Community editor and reporter Sueann Musick looks back on 25 years of telling Pictou County’s stories,
So, I am doing something today I never had to do before.
I am buying my first newspaper subscription.
After 25 years of writing on just about every topic in Pictou County, I am leaving my job at The News for a new opportunity.
I came to The News fresh from journalism school and was hired after a few months of on-the-job training. I was about as naïve and green as you could get, but this job has toughened me up and served me well over the years.
Local writer and former reporter Monica Graham, who was kind enough to show me the ropes many times, told me once, “Reporting is a young person’s job.”
Let’s just say, I get it now, Monica.
This job has given me a deep understanding and appreciation for our community and all it has to offer. It has shown me the very worst and the very best people. It has made me frustrated, exasperated, teary-eyed, joyful and most importantly – proud.
I started working here in April 1993 full-time, when computers were only recently introduced, the internet was non-existent, landline phones were your only source of communication, film was still used in cameras and the printing press turned every day in the back of our building.
Then came technology. We saw it coming, but I don’t think we could realize the change it would make in our world. Work could be done anywhere, information could be posted without paying for it, people could communicate without ever talking to each other.
We have gained new ways to capture people’s attention through digital photos and videos and breaking news, but we lost somethings as well in the way we communicate.
There are people who I interviewed when I first started here that I still think about because their story or picture stayed with me for many years after we spoke.
Journalism is a job that involves building trust, finding the truth and keeping your opinions to yourself.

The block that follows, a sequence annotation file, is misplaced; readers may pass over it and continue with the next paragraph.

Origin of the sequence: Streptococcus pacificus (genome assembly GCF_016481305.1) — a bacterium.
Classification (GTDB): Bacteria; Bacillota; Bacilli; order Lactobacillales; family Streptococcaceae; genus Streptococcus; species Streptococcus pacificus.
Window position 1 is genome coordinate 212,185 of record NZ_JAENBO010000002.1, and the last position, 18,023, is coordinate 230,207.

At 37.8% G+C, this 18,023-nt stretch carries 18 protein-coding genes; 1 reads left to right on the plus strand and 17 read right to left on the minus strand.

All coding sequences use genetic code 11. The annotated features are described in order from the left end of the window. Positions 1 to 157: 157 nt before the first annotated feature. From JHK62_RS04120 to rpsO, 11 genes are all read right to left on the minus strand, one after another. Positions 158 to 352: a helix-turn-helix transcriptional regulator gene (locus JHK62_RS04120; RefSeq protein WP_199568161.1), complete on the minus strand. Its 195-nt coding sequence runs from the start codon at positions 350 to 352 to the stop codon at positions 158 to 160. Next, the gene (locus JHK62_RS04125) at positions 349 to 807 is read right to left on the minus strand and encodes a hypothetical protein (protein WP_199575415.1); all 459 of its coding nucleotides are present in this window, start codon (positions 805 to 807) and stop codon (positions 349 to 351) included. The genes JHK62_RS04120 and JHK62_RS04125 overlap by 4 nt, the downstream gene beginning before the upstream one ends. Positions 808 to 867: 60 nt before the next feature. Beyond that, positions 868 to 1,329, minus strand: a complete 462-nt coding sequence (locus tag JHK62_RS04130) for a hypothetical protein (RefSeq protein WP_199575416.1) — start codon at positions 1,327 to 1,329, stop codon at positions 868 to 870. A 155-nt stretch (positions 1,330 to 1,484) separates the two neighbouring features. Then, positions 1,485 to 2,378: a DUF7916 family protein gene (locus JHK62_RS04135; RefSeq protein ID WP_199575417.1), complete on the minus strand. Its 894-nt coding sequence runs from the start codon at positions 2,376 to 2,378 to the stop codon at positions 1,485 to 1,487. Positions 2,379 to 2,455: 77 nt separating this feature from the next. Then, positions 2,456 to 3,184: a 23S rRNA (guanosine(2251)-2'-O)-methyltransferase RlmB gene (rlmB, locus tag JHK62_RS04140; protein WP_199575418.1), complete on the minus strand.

I still smile when I think back to the first time I met Merigomish resident Mary Gorman. She and I have done many stories over the years, but when I met her during a protest in a parking lot that day, she said to me, “What is your opinion on this?” to which I answered, “I don’t have an opinion from 9 a.m. to 5 p.m.”
Mary didn’t like my answer and respectfully told me so, but she never asked me for my opinion again.
Today, the line between truth and half-truths is murky with social media, and it makes me fearful for the next generation, who are dependent upon getting their news from Facebook rather than buying a paper or clicking on a credible news site. We have become a gullible world where we believe everything that is told to us rather than questioning if what we are hearing is true.
I hope that people will continue to hold journalism at a higher standard, but I am not sure we will ever return to a time when people would say, “I read it in the paper” or “I heard it on the radio,” and you knew it was gospel to them. The world has changed. Journalism has changed. How you get your news has changed, but the power of the truth hasn’t changed.
For 25 years, my car headed over the Harvey A Veniot Causeway (yes, I still call it that because Judge Veniot corrected me once about a story I wrote in which I called it the Pictou causeway) to this building, where I worked with close to a 100 people when I first started here.
They are all my family. We had daily deadlines and each other’s back in good and bad times. I had an extended family as well in my community when reporters from other media outlets would gather at events and we would chat about what we knew and come up with some strange ideas on subjects.
You need to think outside the box on this job and it was always comforting to gather with people of like-mind, even if we were way off topic.
I am going to miss my chats with the sheriffs, lawyers, communication people, politicians, firefighters, police, my coffee shop buddies, students and everyday people who amazed with me with their generosity, kindness and strength.
A fellow Herald reporter reminded me once of how special this job is because we ask people to trust us with their most private moments, deepest fears and greatest joys so we can share their stories.
So, with that, Pictou County, thank you for letting me tell your stories. The privilege has been all mine.